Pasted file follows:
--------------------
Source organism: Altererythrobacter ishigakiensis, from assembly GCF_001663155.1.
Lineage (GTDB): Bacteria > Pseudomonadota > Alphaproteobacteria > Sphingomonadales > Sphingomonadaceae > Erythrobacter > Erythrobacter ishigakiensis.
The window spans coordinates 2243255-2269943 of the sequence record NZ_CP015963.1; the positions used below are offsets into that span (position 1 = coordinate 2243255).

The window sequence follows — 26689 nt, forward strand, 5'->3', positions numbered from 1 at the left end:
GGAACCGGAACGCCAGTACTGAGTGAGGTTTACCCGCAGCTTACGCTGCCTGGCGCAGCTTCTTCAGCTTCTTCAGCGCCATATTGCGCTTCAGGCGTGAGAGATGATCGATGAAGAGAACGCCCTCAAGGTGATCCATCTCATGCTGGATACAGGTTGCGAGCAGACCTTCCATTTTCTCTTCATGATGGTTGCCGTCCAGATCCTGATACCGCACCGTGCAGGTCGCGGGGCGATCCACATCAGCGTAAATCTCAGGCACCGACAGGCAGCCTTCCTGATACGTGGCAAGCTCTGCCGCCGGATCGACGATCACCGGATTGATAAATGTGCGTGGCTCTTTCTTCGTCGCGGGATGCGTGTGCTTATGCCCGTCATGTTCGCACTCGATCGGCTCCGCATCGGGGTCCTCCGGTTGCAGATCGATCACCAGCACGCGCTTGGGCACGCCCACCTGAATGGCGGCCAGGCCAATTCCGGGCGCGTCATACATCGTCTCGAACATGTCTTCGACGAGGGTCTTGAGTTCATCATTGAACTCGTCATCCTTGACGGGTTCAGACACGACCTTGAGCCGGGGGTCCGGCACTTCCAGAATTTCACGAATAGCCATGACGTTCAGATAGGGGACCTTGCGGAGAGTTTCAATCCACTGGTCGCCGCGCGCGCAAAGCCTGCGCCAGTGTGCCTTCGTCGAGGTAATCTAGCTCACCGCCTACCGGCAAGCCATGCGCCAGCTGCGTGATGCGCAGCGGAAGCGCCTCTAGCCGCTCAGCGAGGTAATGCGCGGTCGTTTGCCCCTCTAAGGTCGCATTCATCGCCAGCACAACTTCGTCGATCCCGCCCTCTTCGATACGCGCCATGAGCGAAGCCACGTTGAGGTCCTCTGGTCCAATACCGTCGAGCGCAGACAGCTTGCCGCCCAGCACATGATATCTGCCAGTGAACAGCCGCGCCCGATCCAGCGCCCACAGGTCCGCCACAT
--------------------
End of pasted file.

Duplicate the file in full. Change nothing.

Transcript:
Source organism: Altererythrobacter ishigakiensis, from assembly GCF_001663155.1.
Lineage (GTDB): Bacteria > Pseudomonadota > Alphaproteobacteria > Sphingomonadales > Sphingomonadaceae > Erythrobacter > Erythrobacter ishigakiensis.
The window spans coordinates 2243255-2269943 of the sequence record NZ_CP015963.1; the positions used below are offsets into that span (position 1 = coordinate 2243255).

The window sequence follows — 26689 nt, forward strand, 5'->3', positions numbered from 1 at the left end:
GGAACCGGAACGCCAGTACTGAGTGAGGTTTACCCGCAGCTTACGCTGCCTGGCGCAGCTTCTTCAGCTTCTTCAGCGCCATATTGCGCTTCAGGCGTGAGAGATGATCGATGAAGAGAACGCCCTCAAGGTGATCCATCTCATGCTGGATACAGGTTGCGAGCAGACCTTCCATTTTCTCTTCATGATGGTTGCCGTCCAGATCCTGATACCGCACCGTGCAGGTCGCGGGGCGATCCACATCAGCGTAAATCTCAGGCACCGACAGGCAGCCTTCCTGATACGTGGCAAGCTCTGCCGCCGGATCGACGATCACCGGATTGATAAATGTGCGTGGCTCTTTCTTCGTCGCGGGATGCGTGTGCTTATGCCCGTCATGTTCGCACTCGATCGGCTCCGCATCGGGGTCCTCCGGTTGCAGATCGATCACCAGCACGCGCTTGGGCACGCCCACCTGAATGGCGGCCAGGCCAATTCCGGGCGCGTCATACATCGTCTCGAACATGTCTTCGACGAGGGTCTTGAGTTCATCATTGAACTCGTCATCCTTGACGGGTTCAGACACGACCTTGAGCCGGGGGTCCGGCACTTCCAGAATTTCACGAATAGCCATGACGTTCAGATAGGGGACCTTGCGGAGAGTTTCAATCCACTGGTCGCCGCGCGCGCAAAGCCTGCGCCAGTGTGCCTTCGTCGAGGTAATCTAGCTCACCGCCTACCGGCAAGCCATGCGCCAGCTGCGTGATGCGCAGCGGAAGCGCCTCTAGCCGCTCAGCGAGGTAATGCGCGGTCGTTTGCCCCTCTAAGGTCGCATTCATCGCCAGCACAACTTCGTCGATCCCGCCCTCTTCGATACGCGCCATGAGCGAAGCCACGTTGAGGTCCTCTGGTCCAATACCGTCGAGCGCAGACAGCTTGCCGCCCAGCACATGATATCTGCCAGTGAACAGCCGCGCCCGATCCAGCGCCCACAGGTCCGCCACAT